Wales, like other UK countries, has relatively poor cancer outcomes and late diagnosis is a major contributor. Referral from primary care is informed by NICE guidance, but GPs in Wales are less likely to refer or investigate, and cancer guideline adherence is lower. There is an evidence gap relating to effective ways of reducing primary care intervals. The ThinkCancer! Study is part of a programme of research called the Wales Interventions and Cancer Knowledge about Early Diagnosis (WICKED). The overall aims of the WICKED Programme are to improve the quality and consistency of primary care approaches in order to improve timely diagnosis of cancer. Through the synthesis of current evidence and gathering of new empirical evidence, a complex intervention has been developed which aims to change primary health care professionals’ knowledge, attitudes and clinical behaviour, with the intention of reducing primary care intervals and improving cancer outcomes. The proposed intervention is a practice-focused workshop comprising separate, themed sessions for clinical and non-clinical staff focusing on early cancer diagnosis and cancer awareness respectively. These sessions are followed by a whole-team session concentrating on the key elements of a practice-specific Cancer Safety Netting Plan (CSNP), and the appointment of a
Cancer Safety Netting Champion (CSNC) at the practice. This Champion will lead on implementing the CSNP within and throughout the practice. In addition, we will provide a handbook to clinical members of staff containing clinical update information and a summary of the latest NICE guidelines on suspected cancer (NG12, 2015).
- Project Lead: Prof Richard Neal
- Project Co-Lead: Prof Clare Wilkinson (Bangor University)
- Others involved: Prof Willie Hamilton, Dr Fiona Walter, Prof Greg Rubin, Prof Yoryos Lyratzopoulos; Ruth Lewis, Julia Hiscock, Stefanie Disbeschl, Paul Brocklehurst, Zoe Hoare, Rhiannon Tudor Edwards, Joanne Rycroft Malone (all Bangor University), Kate Brain (Cardiff University), Andy Carson Stevens (Cardiff University), Sunil Dolwani (Cardiff University), Nefyn Williams (University of Liverpool), Janice Rose (PPI Representative)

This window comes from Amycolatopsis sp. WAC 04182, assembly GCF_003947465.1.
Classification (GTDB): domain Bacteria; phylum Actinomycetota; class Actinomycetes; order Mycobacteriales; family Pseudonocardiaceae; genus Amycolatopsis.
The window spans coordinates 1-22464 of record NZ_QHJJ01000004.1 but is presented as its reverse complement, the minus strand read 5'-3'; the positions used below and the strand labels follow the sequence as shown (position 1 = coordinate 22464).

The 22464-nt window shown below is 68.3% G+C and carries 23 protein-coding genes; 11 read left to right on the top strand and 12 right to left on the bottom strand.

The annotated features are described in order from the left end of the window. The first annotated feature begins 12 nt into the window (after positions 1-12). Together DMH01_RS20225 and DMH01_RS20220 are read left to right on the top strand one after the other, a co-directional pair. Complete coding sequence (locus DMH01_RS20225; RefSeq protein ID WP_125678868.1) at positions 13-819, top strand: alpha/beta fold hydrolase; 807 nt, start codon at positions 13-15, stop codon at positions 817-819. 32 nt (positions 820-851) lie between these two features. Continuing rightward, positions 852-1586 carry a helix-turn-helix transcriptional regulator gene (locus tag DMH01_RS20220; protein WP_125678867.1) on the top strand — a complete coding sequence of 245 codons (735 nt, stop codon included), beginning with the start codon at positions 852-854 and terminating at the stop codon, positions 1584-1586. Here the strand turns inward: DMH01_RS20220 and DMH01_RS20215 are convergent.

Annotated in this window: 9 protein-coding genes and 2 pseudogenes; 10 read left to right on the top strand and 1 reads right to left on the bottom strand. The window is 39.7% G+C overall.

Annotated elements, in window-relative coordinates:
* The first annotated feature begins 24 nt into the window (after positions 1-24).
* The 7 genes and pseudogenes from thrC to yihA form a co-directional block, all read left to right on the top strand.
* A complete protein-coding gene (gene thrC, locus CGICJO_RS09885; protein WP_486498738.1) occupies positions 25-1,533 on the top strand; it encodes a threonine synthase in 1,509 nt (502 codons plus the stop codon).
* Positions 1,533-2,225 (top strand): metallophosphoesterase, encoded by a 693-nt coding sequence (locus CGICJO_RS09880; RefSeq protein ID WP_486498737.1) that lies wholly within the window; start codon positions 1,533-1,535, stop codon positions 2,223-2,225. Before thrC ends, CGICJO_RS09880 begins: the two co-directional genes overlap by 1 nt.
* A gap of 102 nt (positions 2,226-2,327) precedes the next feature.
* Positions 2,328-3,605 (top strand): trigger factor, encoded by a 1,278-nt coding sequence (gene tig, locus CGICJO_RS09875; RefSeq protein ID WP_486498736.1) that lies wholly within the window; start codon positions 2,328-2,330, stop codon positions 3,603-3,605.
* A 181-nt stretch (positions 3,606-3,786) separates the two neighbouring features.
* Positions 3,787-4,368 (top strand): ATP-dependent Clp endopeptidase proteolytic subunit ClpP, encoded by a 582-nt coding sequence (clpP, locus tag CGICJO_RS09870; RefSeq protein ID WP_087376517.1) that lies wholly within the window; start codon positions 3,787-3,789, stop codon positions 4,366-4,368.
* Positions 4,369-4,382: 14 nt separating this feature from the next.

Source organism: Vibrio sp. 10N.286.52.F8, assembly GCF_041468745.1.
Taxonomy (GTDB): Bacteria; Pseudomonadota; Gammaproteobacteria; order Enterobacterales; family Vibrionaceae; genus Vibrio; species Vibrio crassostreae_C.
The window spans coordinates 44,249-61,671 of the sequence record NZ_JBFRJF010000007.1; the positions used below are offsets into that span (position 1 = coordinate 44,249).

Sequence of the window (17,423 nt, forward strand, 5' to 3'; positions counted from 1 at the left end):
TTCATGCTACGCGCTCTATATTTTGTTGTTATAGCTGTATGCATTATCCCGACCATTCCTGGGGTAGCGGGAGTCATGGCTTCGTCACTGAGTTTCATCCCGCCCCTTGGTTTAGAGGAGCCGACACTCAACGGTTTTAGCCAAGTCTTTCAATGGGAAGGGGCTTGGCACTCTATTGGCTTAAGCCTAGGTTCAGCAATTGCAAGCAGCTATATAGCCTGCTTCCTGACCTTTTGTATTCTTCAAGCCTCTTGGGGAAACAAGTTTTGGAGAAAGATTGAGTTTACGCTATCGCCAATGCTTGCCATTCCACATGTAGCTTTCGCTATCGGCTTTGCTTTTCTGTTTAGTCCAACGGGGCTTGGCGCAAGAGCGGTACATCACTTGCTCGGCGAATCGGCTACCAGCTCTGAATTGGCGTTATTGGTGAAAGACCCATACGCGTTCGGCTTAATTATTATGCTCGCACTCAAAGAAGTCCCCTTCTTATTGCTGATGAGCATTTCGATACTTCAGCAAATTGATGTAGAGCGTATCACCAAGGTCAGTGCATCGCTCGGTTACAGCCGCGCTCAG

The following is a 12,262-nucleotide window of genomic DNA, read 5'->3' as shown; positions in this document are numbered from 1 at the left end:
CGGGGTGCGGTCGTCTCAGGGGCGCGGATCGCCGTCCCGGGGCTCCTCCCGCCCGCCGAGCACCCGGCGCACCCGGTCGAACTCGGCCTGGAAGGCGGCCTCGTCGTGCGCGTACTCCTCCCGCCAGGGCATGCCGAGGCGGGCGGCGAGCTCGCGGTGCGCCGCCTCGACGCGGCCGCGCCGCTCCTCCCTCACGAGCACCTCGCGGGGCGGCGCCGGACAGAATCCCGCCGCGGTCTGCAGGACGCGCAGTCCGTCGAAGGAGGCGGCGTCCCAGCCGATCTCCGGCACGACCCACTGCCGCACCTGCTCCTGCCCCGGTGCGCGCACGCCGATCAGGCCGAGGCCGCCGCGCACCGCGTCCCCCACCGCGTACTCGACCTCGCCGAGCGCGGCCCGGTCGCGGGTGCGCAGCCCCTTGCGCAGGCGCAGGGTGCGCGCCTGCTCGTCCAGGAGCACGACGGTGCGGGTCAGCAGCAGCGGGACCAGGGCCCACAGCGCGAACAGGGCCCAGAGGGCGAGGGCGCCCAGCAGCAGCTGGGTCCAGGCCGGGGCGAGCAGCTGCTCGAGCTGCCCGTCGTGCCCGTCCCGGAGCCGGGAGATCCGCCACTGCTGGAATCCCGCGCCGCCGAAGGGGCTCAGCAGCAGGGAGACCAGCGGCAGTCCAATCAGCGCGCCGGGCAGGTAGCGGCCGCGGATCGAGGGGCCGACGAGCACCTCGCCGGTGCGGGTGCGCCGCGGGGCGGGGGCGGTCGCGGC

Cancer Research Wales: £800,000
Aims & objectives
The aim of the ThinkCancer! study is to determine the feasibility of a future definitive randomised controlled trial (RCT) of this complex intervention compared with usual primary care. This incorporates assessing the feasibility of recruiting practices, delivering the intervention, intervention refinement, guiding the future trial design, and testing the outcome measures.
Four work packages will inform the development of the behaviour change intervention (see image 1). Work package 1 will identify relevant evidence-based interventions (systematic review of reviews) and will determine why interventions do or do not work, for whom, and in what circumstances (realist review). Work package 2 will assess cancer knowledge, attitudes, and behaviour of GPs, as well as primary care teams’ perspectives on cancer referral and investigation (GP survey, discrete choice experiment [DCE], interviews, and focus groups). Work package 3 will synthesise findings from earlier work packages using the behaviour change wheel as an overarching theoretical framework to guide intervention development. These earlier work packages are now completed. Work package 4 will test the feasibility and acceptability of the intervention, and determine methods for measuring costs and effects of subsequent behaviour change in a randomised feasibility trial. There will be an embedded process evaluation and economic evaluation within a randomised feasibility trial delivered to primary care practices in Wales.
Outputs & impact
The main anticipated output of the WICKED programme is the planning and design of a large randomised phase 3 trial, informed by the feasibility trial. The primary outcome measures are designed to demonstrate impact in early diagnosis of cancer by
i) Increasing the two week referral rate of urgent suspected cancers
ii) Decreasing the primary care interval
The next steps of the WICKED programme involve the recruitment, randomisation and delivery of the ThinkCancer! intervention to primary care teams in Wales. There will be iterative adaption of the workshops informed by a comprehensive data collection and process evaluation package.